In Philosophical transactions of the Royal Society of London. Series B, Biological sciences
Advances in electron microscopy (EM) such as electron tomography and focused ion-beam scanning electron microscopy provide unprecedented, three-dimensional views of cardiac ultrastructures within sample volumes ranging from hundreds of nanometres to hundreds of micrometres. The datasets from these samples are typically large, with file sizes ranging from gigabytes to terabytes and the number of image slices within the three-dimensional stack in the hundreds. A significant bottleneck with these large datasets is the time taken to extract and statistically analyse three-dimensional changes in cardiac ultrastructures. This is because of the inherently low contrast and the significant amount of structural detail that is present in EM images. These datasets often require manual annotation, which needs substantial person-hours and may result in only partial segmentation that makes quantitative analysis of the three-dimensional volumes infeasible. We present CardioVinci, a deep learning workflow to automatically segment and statistically quantify the morphologies and spatial assembly of mitochondria, myofibrils and Z-discs with minimal manual annotation. The workflow encodes a probabilistic model of the three-dimensional cardiomyocyte using a generative adversarial network. This generative model can be used to create new models of cardiomyocyte architecture that reflect variations in morphologies and cell architecture found in EM datasets. This article is part of the theme issue 'The cardiomyocyte: new revelations on the interplay between architecture and function in growth, health, and disease'.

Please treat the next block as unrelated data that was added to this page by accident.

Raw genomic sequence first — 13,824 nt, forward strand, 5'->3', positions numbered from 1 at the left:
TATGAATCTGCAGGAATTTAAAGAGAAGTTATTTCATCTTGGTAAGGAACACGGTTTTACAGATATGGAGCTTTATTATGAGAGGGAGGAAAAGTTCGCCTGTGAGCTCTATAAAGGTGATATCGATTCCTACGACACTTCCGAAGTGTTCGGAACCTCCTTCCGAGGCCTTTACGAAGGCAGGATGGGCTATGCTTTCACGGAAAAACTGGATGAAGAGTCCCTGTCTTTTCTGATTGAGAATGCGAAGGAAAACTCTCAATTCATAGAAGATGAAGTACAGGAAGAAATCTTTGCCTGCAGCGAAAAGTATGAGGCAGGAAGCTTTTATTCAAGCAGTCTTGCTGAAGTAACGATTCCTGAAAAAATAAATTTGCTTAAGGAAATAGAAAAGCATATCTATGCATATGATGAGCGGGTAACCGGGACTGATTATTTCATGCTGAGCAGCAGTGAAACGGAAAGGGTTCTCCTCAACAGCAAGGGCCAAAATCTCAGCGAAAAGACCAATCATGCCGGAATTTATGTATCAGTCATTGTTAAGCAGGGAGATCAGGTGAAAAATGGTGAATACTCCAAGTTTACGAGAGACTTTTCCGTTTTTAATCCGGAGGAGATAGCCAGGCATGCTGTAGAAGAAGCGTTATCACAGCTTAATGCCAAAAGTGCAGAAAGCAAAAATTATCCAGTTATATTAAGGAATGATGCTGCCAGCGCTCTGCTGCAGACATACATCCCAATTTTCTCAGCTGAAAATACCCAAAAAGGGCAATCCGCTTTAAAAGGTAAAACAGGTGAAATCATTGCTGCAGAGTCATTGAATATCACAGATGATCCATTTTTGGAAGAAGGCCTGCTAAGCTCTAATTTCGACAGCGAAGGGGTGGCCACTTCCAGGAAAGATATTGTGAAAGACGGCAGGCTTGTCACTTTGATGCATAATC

Khadangi Afshin, Boudier Thomas, Hanssen Eric, Rajagopal Vijay
cardiac cell, cell architecture, electron microscopy, generative adversarial networks, three-dimensional model